From Schubert's the Judicial Mind to Spaeth's U.S. Supreme Court Judicial Data Base: a crossvalidation

Title:
From Schubert's the Judicial Mind to Spaeth's U.S. Supreme Court Judicial Data Base: a crossvalidation
Authors:
Djupe, Paul A.; Epstein, Lee
Citation:
Djupe, Paul A. and Lee Epstein. (1998). “From Schubert’s The Judicial Mind to Spaeth’s U.S. Supreme Court Judicial Data Base: A Crossvalidation.” American Journal of Political Science 42(3): 1012-19.
Publisher:
American Journal of Political Science
DATE ISSUED:
Jul-1998
PERMANENT LINK:
http://hdl.handle.net/2374.DEN/5062; http://hdl.handle.net/2374
Type:
Article
Language:
en_US
Description:
Since 1990, when Spaeth made public his U.S. Supreme Court Judicial Data Base, scholars of courts and law have possessed a reproducible and reliable data set from which to conduct their analyses. Such was not always the case: many of the field's foundational studies relied on information that would not pass muster under current standards governing data collection. We crossvalidate a model from one of these studies (Epstein, Walker, and Dixon 1989), which relied heavily on data collected by Schubert (1976), with data derived from the Spaeth Data Base. The crossvalidation was only a partial success, with a key variable (prior behavior) failing to obtain statistical significance. While this finding may carry important implications for scholarship on Supreme Court decision making, the more general lesson of our effort is this: Simply because judicial specialists (or those in other fields for that matter) now have outstanding public data bases, it does not follow that they can ignore issues of measurement, reproducibility, reliability, and verification. Too many of the seminal studies and important constructs evolved from data bases that were something short of outstanding. This suggests the need for more crossvalidations of older work against data gathered in accord with contemporary standards.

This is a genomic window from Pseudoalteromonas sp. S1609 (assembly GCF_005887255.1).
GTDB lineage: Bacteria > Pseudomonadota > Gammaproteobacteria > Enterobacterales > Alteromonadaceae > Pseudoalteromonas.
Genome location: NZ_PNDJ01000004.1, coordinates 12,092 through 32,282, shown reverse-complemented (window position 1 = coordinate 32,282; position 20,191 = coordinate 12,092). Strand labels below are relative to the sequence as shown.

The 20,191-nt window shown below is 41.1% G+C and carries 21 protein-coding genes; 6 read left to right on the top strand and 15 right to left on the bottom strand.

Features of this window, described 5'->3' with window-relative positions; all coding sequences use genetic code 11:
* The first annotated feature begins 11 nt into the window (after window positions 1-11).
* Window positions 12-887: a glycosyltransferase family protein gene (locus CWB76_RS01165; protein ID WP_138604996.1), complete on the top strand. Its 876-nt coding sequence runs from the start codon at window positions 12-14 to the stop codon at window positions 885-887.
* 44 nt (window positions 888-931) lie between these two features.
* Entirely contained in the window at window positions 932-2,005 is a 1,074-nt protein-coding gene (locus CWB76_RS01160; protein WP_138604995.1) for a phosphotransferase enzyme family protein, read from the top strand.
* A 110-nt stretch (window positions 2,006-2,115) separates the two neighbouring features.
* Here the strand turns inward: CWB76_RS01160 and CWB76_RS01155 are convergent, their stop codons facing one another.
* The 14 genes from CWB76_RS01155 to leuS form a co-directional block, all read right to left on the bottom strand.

ISSN:
00925853
Appears in Collections:
Faculty Publications

Full metadata record

DC FieldValue Language
dc.contributor.authorDjupe, Paul A.en
dc.contributor.authorEpstein, Leeen
dc.date.accessioned2013-01-02T20:24:53Zen
dc.date.accessioned2013-12-18T21:07:35Z-
dc.date.available2013-01-02T20:24:53Zen
dc.date.available2013-12-18T21:07:35Z-
dc.date.created1998-07en
dc.date.issued1998-07en
dc.identifier.citationDjupe, Paul A. and Lee Epstein. (1998). “From Schubert’s The Judicial Mind to Spaeth’s U.S. Supreme Court Judicial Data Base: A Crossvalidation.” American Journal of Political Science 42(3): 1012-19.en_US
dc.identifier.issn00925853en
dc.identifier.urihttp://hdl.handle.net/2374.DEN/5062en
dc.identifier.urihttp://hdl.handle.net/2374-
dc.descriptionSince 1990, when Spaeth made public his U.S. Supreme Court Judicial Data Base, scholars of courts and law have possessed a reproducible and reliable data set from which to conduct their analyses. Such was not always the case: many of the field's foundational studies relied on information that would not pass muster under current standards governing data collection. We crossvalidate a model from one of these studies (Epstein, Walker, and Dixon 1989), which relied heavily on data collected by Schubert (1976), with data derived from the Spaeth Data Base. The crossvalidation was only a partial success, with a key variable (prior behavior) failing to obtain statistical significance. While this finding may carry important implications for scholarship on Supreme Court decision making, the more general lesson of our effort is this: Simply because judicial specialists (or those in other fields for that matter) now have outstanding public data bases, it does not follow that they can ignore issues of measurement, reproducibility, reliability, and verification. Too many of the seminal studies and important constructs evolved from data bases that were something short of outstanding. This suggests the need for more crossvalidations of older work against data gathered in accord with contemporary standards.en_US
dc.language.isoen_USen_US
dc.publisherAmerican Journal of Political Scienceen_US
dc.relation.ispartofFaculty Publicationsen_US
dc.titleFrom Schubert's the Judicial Mind to Spaeth's U.S. Supreme Court Judicial Data Base: a crossvalidationen_US
dc.typeArticleen_US
dc.contributor.institutionDenison Universityen_US
dc.date.digitized2013-01-02en
dc.contributor.repositoryDenison Resource Commonsen_US
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